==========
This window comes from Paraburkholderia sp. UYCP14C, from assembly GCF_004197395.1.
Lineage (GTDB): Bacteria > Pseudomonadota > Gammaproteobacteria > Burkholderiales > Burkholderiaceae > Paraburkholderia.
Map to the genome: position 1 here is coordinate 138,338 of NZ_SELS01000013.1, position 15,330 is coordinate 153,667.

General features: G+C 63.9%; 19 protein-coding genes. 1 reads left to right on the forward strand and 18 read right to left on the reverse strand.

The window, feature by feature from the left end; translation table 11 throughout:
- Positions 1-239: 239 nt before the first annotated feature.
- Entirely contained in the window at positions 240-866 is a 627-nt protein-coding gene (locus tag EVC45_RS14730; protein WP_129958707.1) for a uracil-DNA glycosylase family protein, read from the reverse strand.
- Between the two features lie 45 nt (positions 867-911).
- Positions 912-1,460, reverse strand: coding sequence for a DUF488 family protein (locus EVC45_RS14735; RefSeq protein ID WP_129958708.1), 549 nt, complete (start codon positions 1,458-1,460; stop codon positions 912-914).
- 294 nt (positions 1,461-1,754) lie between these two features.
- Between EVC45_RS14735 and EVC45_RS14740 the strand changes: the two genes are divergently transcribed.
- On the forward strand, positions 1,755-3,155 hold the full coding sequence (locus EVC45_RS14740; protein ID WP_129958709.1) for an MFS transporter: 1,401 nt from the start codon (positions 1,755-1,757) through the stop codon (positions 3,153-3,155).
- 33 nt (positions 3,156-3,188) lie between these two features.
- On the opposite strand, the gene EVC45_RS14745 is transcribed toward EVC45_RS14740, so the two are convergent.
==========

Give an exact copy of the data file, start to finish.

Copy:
This window comes from Paraburkholderia sp. UYCP14C, from assembly GCF_004197395.1.
Lineage (GTDB): Bacteria > Pseudomonadota > Gammaproteobacteria > Burkholderiales > Burkholderiaceae > Paraburkholderia.
Map to the genome: position 1 here is coordinate 138,338 of NZ_SELS01000013.1, position 15,330 is coordinate 153,667.

General features: G+C 63.9%; 19 protein-coding genes. 1 reads left to right on the forward strand and 18 read right to left on the reverse strand.

The window, feature by feature from the left end; translation table 11 throughout:
- Positions 1-239: 239 nt before the first annotated feature.
- Entirely contained in the window at positions 240-866 is a 627-nt protein-coding gene (locus tag EVC45_RS14730; protein WP_129958707.1) for a uracil-DNA glycosylase family protein, read from the reverse strand.
- Between the two features lie 45 nt (positions 867-911).
- Positions 912-1,460, reverse strand: coding sequence for a DUF488 family protein (locus EVC45_RS14735; RefSeq protein ID WP_129958708.1), 549 nt, complete (start codon positions 1,458-1,460; stop codon positions 912-914).
- 294 nt (positions 1,461-1,754) lie between these two features.
- Between EVC45_RS14735 and EVC45_RS14740 the strand changes: the two genes are divergently transcribed.
- On the forward strand, positions 1,755-3,155 hold the full coding sequence (locus EVC45_RS14740; protein ID WP_129958709.1) for an MFS transporter: 1,401 nt from the start codon (positions 1,755-1,757) through the stop codon (positions 3,153-3,155).
- 33 nt (positions 3,156-3,188) lie between these two features.
- On the opposite strand, the gene EVC45_RS14745 is transcribed toward EVC45_RS14740, so the two are convergent.